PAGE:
Democracy in Latin America: Colombia and Venezuela

By Donald L. Herman | Go to book overview

What you earn and where you live have independent and combined causal effects on potential support for military coups. It is not simply whether your family makes a lot or not enough money but also whether you live around others who share your circumstances.

One final clarification is in order. A battery of questions comparing democracy and dictatorship was administered in the VENEDEMO survey. Respondents overwhelmingly chose democracy over dictatorship (82 percent), considered that it could resolve problems better (67 percent), that it can produce more wellbeing (69 percent), and that it would be better for Venezuela (76 percent). The only unfavorable comparison involved democracy being considered more corrupt than dictatorship (by 47 to 23 percent). 61 All of these items correlate with evaluation of the democratic regime, but not with one item inviting the more critical respondents to identify the kind of regime that they would prefer (only 86 of 1,789 respondents mentioned a military dictatorship). 62 In other words, there is a disconnection between dissatisfaction and alternatives.

A similar disconnection may be at work between many people considering that conditions under President Herrera justified a coup, that is, that President Herrera deserved a coup, and these people not being supportive of a military dictatorship. This would imply that coups remain in the mind of the Venezuelan public because they are efficient instruments of government change, not because they are associated with a kind of regime considered better than democracy. In essence, most Venezuelans believe that circumstances could arise that may justify the extreme remedy of a military coup. That they do not seem to associate this with a return to dictatorship is some consolation, but the fact that they continue to entertain the option is disturbing.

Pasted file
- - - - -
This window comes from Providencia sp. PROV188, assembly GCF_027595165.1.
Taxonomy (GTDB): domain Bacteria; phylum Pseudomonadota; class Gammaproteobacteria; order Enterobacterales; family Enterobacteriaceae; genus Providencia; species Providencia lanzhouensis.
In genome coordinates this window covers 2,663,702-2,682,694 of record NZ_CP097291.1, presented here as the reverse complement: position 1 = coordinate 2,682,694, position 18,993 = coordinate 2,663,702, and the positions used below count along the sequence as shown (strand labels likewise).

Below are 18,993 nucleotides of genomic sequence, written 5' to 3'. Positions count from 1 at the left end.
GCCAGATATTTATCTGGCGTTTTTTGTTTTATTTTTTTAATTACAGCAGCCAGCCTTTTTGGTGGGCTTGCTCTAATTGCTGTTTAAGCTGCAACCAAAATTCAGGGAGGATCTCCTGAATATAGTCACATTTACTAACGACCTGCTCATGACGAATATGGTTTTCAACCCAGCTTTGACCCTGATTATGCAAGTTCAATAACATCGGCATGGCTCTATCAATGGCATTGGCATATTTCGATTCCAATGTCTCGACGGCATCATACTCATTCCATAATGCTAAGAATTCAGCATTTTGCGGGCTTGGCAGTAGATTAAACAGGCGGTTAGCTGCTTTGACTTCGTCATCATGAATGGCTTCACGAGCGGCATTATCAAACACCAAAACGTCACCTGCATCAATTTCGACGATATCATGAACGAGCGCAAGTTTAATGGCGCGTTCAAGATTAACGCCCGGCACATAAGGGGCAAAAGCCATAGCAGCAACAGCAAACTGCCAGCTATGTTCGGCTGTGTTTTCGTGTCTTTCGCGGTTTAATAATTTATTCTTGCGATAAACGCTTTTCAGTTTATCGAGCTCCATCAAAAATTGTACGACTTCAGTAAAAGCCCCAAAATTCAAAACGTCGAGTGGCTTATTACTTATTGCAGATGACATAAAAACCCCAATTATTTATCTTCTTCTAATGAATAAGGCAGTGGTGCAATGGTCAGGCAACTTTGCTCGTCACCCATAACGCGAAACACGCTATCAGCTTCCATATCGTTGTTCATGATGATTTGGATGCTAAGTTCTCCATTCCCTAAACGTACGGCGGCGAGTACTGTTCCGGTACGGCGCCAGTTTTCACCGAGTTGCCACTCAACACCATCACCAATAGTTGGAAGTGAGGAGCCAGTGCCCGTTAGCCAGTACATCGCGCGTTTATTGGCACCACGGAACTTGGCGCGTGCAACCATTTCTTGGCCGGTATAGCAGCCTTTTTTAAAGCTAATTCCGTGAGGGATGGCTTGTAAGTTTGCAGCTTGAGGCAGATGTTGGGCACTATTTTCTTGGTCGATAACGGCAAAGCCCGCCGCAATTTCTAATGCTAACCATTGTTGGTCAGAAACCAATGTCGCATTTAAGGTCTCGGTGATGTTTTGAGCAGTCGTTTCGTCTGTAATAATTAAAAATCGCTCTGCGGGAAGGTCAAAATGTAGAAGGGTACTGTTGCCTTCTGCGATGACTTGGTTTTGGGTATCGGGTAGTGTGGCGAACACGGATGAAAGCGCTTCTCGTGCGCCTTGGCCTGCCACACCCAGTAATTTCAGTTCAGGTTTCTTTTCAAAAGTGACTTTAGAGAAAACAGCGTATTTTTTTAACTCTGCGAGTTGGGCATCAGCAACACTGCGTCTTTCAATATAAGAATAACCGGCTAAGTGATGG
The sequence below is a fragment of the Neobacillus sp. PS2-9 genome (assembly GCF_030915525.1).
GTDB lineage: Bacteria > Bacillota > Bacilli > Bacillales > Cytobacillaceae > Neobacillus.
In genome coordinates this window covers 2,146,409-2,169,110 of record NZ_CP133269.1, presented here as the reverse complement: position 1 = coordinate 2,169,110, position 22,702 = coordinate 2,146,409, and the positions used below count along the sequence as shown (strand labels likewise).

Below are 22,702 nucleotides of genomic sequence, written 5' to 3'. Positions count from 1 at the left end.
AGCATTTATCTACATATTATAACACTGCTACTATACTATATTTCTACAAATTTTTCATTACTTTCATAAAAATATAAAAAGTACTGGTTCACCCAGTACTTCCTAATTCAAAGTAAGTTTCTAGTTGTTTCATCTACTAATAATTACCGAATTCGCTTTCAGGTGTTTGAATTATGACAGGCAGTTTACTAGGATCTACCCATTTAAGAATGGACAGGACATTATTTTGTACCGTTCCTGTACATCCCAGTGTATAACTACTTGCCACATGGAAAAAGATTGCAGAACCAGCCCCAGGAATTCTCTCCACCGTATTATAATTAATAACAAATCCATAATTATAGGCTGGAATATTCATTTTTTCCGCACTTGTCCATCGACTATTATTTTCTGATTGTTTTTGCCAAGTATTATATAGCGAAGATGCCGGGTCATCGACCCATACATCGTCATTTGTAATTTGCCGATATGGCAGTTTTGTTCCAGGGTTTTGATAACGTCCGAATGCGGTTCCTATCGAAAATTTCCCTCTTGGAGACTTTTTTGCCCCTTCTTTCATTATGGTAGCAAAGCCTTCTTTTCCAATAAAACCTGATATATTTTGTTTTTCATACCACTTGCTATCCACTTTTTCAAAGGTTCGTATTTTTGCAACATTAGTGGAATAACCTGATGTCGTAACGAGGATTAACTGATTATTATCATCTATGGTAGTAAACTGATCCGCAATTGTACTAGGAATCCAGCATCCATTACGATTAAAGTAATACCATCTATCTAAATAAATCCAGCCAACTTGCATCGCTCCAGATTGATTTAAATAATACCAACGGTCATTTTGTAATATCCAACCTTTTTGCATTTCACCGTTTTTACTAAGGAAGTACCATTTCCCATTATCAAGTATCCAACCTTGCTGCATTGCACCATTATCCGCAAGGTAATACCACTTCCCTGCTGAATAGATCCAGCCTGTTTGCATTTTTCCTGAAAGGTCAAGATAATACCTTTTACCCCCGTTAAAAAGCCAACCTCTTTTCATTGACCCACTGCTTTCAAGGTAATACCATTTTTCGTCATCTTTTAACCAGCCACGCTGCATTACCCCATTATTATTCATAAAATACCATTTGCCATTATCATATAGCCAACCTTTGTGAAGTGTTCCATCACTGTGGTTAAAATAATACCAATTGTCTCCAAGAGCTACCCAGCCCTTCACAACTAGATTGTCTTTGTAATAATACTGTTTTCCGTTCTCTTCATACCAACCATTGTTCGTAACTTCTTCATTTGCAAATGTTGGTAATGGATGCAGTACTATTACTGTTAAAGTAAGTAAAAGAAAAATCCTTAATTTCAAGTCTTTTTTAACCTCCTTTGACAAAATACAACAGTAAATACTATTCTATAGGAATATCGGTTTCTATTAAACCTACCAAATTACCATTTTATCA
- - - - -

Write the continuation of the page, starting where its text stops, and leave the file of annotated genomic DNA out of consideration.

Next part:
NOTES

I am indebted to John Martz, Frederick Turner, John Booth, Mitchel Seligson, Peter McDonough, Gene Bigler, and Juan del Aguila for their comments and criticisms.

1
Gene E. Bigler, "Professional Soldiers and Restrained Politics in Venezuela", in The New Military Politics in Latin America, ed. Robert Wesson ( New York: Praeger, 1982), p. 175.
2
This was a multistage national probability sample of 1,521 adult Venezuelans that I took during October and November 1973. These data will be cited as VENEVOTE.
3
The 1983 data were gathered from a questionnaire that I administered to a multistage national probability sample of 1,789 adult Venezuelans interviewed during October and November of that year. Data from these interviews will be called VENEDEMO.
4
For details see Ali Brett Martinez, ElPorteñazo, Historia de una Rebelión ( Caracas: Adora, 1973), pp. 24-26; Ramón J. Velásquez, "Aspectos de la evolución política en Venezuela en el último medio siglo", in Ramón J. Velásquez (ed.), Venezuela Moderna ( Caracas: Fundación Eugenio Mendoza, 1976), pp. 222-32.
5
Gene E. Bigler, "The Armed Forces and Patterns of Civil-Military Relations", in Venezuela, The Democratic Experience, eds. John D. Martz and David J. Myers ( New York and London: Praeger, 1977), p. 127; John D. Martz, Acción Democrática: Evolutionof a Modern Political Party in Venezuela

-214-

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